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The Students I Remember – My “Lost Boys”

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November 2011

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I was listening to this song while writing this post. (http://www.youtube.com/watch?v=-3m_V1XNPxA)

I was listening to this song while writing this post.

I’ve often heard people remark to good teachers when they hear something kind, fun, or engaging they’ve done for students, “And those kids will remember that the rest of their lives.”  I completely agree with that.  I remember many moments with many teachers from my school days.  But, as a teacher, I remember some students better than they probably remember me.

I’ve been in education for 17 years…I remember Kenny from my first year of teaching.  He was a multiply-disabled first grader with a huge smile and tight hug.  I remember other teachers warning me that his hugs can sometimes be “inappropriate.”  I hugged him anyway.  I remember getting almost no support from the sped department, I modified his work myself.  I remember how bad he spelled most days, but loved him in spite of it.

I remember Erin from my second year of teaching.  She was the epitome of “precious six-year-old girl”.  I remember how her parents (not educators, as a side note) took time to write me very encouraging and complimentary notes throughout the year.  That impacted me more than they know.  As a parent, I’ve tried to do the same for my children’s teachers.

Fast forward a few years and I remember Thomas.  He came from a very dysfunctional home.  I remember asking him if he wanted me to bring in treats for his birthday, knowing no one from home would do it.  I remember baking him a birthday cake for his 9th birthday after finding out he’d never had one.  I remember wishing I could bring him home with me.

I remember having his sister, Greta, the next year in class.  Her personality was the opposite of his withdrawn one. Academics came easier for her than they did for Thomas.  And I loved them equally, and as much as I could knowing they didn’t get much love anywhere else.

I remember having Juan twice – once as a kindergartner and once as a second grader.  He was a handful.  He required extra patience.  He would miss school because he couldn’t wake up his mom.  But he had the biggest smile and a need for affirmation.  He’s way bigger than I am now, as an 8th grader.  He still wants to give me hugs when I see him.  They are modified to what I call “half-hugs”, but I still give them.

I remember Trevor.  This adorable, tiny second-grader had such thick walls built around him for being so young.  He had been through so much, at such a young age.  I determined to break through those walls so that he knew there was someone who believed in him.   Six years later, his life is no easier, and probably more difficult.  I love that kid still.  I’m tearing up as I write this thinking about him and how much he needs people/teachers to see past his rebellious disrespect and just invest in him….Speak truth into his heart that he does matter…that his life is important.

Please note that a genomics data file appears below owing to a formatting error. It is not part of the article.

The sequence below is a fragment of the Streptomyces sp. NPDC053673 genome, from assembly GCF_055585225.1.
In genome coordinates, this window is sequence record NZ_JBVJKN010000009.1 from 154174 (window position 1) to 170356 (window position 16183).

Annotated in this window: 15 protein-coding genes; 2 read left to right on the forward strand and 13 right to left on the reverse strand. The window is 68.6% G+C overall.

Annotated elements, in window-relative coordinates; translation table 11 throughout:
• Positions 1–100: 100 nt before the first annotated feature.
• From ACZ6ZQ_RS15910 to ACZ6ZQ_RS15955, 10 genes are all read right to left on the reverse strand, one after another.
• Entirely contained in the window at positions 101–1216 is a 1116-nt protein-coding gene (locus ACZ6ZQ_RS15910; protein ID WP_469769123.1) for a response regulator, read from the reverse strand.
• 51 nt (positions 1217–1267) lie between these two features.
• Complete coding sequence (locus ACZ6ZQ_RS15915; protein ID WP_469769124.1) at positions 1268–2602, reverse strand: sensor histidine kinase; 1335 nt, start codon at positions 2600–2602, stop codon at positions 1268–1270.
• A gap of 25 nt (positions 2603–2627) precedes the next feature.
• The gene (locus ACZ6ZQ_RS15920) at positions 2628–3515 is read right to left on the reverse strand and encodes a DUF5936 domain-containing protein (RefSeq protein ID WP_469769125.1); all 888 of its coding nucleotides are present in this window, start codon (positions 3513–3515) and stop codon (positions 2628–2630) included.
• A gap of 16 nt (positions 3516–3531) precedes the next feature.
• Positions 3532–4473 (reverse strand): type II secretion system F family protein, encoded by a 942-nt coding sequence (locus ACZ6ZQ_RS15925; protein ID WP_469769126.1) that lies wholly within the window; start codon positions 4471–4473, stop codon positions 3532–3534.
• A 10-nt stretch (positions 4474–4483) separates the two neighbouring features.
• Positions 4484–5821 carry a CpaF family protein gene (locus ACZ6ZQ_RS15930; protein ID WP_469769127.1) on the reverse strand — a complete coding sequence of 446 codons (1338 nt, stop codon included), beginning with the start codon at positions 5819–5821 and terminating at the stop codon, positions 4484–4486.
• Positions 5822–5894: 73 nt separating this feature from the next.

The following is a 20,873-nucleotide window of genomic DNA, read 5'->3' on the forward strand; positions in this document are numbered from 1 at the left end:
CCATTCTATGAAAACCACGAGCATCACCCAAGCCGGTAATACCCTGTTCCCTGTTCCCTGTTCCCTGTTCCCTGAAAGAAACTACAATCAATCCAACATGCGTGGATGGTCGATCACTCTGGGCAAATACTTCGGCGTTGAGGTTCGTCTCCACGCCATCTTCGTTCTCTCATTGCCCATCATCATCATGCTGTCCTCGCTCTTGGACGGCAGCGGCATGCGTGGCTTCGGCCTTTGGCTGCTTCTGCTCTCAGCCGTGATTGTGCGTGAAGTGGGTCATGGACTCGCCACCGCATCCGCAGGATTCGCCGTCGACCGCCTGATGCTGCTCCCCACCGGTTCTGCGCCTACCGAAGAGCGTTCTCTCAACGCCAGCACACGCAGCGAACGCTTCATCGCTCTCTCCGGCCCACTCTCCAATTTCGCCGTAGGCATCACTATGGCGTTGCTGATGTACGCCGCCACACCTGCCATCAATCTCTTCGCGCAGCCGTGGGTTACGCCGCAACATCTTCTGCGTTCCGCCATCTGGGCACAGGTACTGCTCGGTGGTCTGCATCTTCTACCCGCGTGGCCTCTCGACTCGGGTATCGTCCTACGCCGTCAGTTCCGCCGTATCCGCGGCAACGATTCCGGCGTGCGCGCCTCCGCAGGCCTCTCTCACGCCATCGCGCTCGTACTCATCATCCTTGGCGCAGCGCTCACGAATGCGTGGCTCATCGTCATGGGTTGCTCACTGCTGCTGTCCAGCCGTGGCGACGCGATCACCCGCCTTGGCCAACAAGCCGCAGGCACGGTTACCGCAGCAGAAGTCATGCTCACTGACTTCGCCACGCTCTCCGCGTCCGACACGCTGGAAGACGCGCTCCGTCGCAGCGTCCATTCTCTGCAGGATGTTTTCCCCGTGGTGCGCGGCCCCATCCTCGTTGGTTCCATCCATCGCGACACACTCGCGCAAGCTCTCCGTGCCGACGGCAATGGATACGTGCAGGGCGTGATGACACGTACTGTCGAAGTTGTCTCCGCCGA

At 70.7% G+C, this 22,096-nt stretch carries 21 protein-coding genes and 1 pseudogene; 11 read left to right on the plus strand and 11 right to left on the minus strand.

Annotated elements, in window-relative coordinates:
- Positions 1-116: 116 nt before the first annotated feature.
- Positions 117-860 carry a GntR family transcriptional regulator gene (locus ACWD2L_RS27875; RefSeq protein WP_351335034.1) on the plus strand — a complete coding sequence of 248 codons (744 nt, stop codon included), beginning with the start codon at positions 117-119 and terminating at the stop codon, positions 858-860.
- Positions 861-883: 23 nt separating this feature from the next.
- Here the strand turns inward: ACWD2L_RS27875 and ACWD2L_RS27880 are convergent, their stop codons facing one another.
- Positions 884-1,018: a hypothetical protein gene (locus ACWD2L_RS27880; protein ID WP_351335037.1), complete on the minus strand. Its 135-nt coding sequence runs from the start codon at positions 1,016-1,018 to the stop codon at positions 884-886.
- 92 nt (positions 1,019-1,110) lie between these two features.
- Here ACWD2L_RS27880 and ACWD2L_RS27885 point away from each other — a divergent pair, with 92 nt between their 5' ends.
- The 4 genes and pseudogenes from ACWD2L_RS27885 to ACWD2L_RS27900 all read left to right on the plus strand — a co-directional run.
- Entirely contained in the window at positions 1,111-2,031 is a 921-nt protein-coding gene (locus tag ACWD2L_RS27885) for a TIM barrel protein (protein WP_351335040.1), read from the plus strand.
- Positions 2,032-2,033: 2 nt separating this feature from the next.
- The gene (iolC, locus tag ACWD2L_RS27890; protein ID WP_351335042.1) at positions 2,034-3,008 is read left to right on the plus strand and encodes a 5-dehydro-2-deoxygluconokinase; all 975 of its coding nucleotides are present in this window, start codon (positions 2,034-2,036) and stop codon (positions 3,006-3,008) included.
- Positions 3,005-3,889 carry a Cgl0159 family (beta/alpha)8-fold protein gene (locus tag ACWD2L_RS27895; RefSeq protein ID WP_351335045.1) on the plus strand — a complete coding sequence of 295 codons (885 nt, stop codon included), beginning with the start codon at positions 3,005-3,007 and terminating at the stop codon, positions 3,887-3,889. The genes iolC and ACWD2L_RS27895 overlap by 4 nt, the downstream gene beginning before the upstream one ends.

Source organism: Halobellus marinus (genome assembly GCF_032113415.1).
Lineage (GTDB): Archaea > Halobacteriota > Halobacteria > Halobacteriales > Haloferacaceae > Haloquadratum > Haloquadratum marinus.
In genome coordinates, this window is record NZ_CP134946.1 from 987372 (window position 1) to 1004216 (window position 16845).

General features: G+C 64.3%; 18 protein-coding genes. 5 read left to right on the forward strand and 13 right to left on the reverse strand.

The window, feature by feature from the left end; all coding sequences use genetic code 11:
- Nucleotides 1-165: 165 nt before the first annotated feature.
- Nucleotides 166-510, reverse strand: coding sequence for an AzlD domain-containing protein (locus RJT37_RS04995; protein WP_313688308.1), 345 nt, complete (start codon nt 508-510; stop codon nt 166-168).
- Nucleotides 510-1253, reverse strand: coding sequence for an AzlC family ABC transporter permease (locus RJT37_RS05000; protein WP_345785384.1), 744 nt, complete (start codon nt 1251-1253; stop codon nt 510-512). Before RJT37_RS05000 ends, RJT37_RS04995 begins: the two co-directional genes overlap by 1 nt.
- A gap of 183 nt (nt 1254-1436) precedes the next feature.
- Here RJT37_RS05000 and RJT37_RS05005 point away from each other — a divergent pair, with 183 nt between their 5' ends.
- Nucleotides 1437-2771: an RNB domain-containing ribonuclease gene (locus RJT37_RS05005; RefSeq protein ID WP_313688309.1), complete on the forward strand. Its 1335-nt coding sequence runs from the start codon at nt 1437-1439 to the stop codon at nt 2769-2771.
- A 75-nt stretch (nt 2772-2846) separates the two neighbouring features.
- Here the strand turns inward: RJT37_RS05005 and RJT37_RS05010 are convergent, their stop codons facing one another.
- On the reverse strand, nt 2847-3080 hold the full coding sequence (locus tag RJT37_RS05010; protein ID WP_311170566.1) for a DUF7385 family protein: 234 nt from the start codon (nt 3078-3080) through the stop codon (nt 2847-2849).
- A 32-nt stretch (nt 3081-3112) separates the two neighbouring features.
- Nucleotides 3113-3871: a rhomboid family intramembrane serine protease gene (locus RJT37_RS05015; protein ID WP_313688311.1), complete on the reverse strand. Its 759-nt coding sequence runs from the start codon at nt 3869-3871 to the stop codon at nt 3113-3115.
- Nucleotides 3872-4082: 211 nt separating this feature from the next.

There are so many more students who still hold special places in my heart.  Each taught me something different. Each grew me as a teacher.  I will remember them long after they have grown and forgotten about an elementary teacher they once had.  And that’s okay.  As a teacher, you can’t choose who is in your class, or who remains in your memory.  But you can choose who you will invest in (and I hope it’s every single student in the class!).   Sometimes you can even choose who you let into your heart.  I’m grateful for each one.

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2 Comments

  1. While I’ve never taught, I have been a manager in companies for many years. I’ve now literally had hundreds of people work either directly for me or for someone who worked for me. I am incredibly aware of the fact that I remember every “boss” that I’ve had over the last 35 years and that I am apt to leave an indelible impression on my staff. Are grown-ups less sensitive or aware of their relationship with their boss than a student is about their teacher relationship? I am moved when I read that you tear up thinking about your xstudents, their issues, and your efforts. It seems similar to how I think about my colleagues through the years.

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    • Thanks, John. I agree that it can apply with adult-to-adult work relationships. I get to “teach” adults now though the consulting work I do, and can get quite attached to some of them, as well.

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